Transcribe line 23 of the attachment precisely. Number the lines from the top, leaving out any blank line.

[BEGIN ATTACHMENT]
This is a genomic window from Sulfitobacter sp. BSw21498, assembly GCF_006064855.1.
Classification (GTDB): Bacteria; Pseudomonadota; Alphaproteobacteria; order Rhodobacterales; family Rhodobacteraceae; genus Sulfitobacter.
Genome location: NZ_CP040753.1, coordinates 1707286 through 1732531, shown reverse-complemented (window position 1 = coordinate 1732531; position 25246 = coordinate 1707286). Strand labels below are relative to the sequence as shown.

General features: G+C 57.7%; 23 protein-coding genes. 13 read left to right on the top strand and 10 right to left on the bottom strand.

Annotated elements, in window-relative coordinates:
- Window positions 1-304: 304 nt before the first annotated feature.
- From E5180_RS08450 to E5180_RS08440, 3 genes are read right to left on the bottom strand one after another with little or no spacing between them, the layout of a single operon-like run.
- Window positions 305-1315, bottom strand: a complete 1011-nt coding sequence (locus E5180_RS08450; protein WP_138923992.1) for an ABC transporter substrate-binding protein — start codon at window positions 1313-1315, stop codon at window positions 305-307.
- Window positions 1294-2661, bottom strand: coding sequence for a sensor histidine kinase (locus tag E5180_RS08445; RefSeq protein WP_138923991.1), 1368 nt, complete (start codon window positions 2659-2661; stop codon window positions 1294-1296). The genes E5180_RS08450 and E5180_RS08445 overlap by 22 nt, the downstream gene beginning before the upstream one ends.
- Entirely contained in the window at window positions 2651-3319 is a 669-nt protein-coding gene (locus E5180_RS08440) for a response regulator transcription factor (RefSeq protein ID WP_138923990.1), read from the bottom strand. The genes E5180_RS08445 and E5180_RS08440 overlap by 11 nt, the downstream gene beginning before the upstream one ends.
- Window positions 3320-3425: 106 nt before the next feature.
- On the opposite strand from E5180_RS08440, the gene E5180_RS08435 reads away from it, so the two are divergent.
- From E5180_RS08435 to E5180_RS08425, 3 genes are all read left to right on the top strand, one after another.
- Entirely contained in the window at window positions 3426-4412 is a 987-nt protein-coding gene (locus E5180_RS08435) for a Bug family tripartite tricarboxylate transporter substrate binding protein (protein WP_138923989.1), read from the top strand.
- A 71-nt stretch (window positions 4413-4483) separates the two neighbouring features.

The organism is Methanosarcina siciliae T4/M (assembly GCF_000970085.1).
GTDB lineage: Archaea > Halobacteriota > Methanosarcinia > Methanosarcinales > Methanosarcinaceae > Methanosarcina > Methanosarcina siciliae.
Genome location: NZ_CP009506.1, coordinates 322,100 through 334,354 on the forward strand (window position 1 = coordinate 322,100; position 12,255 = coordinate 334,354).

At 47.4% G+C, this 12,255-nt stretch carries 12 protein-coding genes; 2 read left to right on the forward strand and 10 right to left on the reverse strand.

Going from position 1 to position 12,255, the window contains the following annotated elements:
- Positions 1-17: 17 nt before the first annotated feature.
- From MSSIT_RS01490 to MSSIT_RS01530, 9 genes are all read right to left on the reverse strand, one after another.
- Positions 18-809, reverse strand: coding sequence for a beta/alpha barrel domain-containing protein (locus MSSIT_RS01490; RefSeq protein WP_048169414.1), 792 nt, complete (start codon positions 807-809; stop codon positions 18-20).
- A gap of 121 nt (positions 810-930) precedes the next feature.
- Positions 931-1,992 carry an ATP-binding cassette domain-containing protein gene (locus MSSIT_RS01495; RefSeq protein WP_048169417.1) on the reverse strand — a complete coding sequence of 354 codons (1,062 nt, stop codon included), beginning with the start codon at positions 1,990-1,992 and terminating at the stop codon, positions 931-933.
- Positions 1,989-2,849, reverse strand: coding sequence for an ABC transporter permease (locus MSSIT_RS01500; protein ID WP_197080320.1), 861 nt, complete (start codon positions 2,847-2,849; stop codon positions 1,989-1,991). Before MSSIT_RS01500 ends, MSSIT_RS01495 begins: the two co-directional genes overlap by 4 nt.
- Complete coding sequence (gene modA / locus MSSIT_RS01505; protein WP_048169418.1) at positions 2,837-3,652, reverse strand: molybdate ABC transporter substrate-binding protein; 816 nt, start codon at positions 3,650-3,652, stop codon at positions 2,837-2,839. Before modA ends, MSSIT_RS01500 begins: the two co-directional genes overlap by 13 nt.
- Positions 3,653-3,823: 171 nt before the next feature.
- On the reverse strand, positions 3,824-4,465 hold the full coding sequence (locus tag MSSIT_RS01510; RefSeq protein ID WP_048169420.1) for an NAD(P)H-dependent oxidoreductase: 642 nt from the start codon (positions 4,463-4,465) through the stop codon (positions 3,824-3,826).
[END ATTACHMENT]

- Positions 18-809, reverse strand: coding sequence for a beta/alpha barrel domain-containing protein (locus MSSIT_RS01490; RefSeq protein WP_048169414.1), 792 nt, complete (start codon positions 807-809; stop codon positions 18-20).